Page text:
ROME — Italian voters' love affair with Silvio Berlusconi may be waning, judging by the slumping fortunes of his Forza Italia party in recent elections.

But Italians are invited to explore the politician's relations with women in a new film by Oscar-winning director Paolo Sorrentino.

The director on Wednesday described his film "Loro" (Them) as neither pro- or anti-Berlusconi — but instead tries to contemplate the "feelings" of the now 81-year-old ex-premier and media mogul toward his wife, who later sought a divorce, citing his keen interest in very young women.

"It is not an ideological film or a film that takes a side," Sorrentino insisted to reporters after he screened the film in a Rome movie house. "On the contrary, it's just the opposite."

Instead, so far, what "hasn't been emphasized was the dimension of the feelings that were behind the political man," he said.

The director described his latest film as also exploring people's fear of old age and death. "Berlusconi's fear of old age and death is the fear we all have," he said.

Berlusconi, who served three terms as premier, cannot currently hold office due to a tax fraud conviction, so he couldn't run for a fourth term in March 4 elections. But he still leads the center-right political party he created in the early 1990s.

Italians were fiercely divided when Berlusconi used his media empire as a springboard into politics. Detractors feared he wanted to use his political power to protect his business interests. Admirers saw him as a fresh, straight-talking, can-do figure after decades of byzantine politics yielding short-lived governments.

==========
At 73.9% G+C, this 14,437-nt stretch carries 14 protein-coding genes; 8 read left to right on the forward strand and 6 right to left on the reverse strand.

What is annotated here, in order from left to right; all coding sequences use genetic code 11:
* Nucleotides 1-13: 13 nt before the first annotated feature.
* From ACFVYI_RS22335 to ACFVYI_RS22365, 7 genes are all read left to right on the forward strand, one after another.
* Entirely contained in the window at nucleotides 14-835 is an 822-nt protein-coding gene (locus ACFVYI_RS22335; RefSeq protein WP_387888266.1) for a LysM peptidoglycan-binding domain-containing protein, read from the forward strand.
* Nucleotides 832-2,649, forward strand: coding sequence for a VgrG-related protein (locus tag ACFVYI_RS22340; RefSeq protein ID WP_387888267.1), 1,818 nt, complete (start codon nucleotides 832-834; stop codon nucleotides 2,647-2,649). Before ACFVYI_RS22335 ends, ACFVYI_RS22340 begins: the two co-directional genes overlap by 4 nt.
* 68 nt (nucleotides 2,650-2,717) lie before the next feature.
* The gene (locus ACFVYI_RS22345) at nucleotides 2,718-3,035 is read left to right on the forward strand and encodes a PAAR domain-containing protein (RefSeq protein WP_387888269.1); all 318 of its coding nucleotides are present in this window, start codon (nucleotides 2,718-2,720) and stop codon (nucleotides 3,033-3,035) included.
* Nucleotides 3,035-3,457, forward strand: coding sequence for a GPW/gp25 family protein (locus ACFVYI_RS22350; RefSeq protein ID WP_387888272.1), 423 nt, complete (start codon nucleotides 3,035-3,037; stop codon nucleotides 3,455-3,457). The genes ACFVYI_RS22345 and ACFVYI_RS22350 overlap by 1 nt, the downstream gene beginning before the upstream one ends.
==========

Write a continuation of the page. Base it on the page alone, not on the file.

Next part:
Sorrentino's "The Great Beauty," which won the 2014 Oscar for Best Foreign Language Film, described the decadent political environment in Rome. His 2016 "Youth -- La giovinezza" described aging men's struggle with dwindling sexual energies.

His latest film probes the collapse of Berlusconi's second marriage, to Veronica Lario, and her disappointment at the unraveling of their relationship.

The backdrop for much of the film is a Sardinian villa, and the film features decadent parties there with lots of single young women present as Berlusconi's guests. But the movie doesn't cover Berlusconi's notorious "bunga bunga" sex-fueled parties at his Italian mainland homes — or the related legal woes that plagued him.

Berlusconi, who has insisted that those evenings with his guests were "elegant soirees" with clean-cut entertainment, was acquitted on appeal of paying for sex with an underage woman.

Italian actor Toni Servillo plays Berlusconi in the film, which is divided in two parts: "Loro 1" and "Loro 2." The first part opened in Italian cinemas last week, while "Loro 2" opens May 10.

One of Italy's most acclaimed theater and screen actors, Servillo has played another iconic Italian politician, former seven-time premier Giulio Andreotti, in Sorrentino's movie, "Il divo."

While Andreotti was a man who "moved through the palaces of politics as an introvert," Servillo said Berlusconi is an "extroverted diva who puts himself at the center of the political scene...waiting only for the moment to come back" to the center of politics.

Italian newspaper "Il Fatto Quotidiano," known for its anti-Berlusconi stance, said Sorrentino with "Loro" effectively "sanctions the recognition in the (not only) Italian collective imagination of the end of a personality, who already belongs to this country's past history."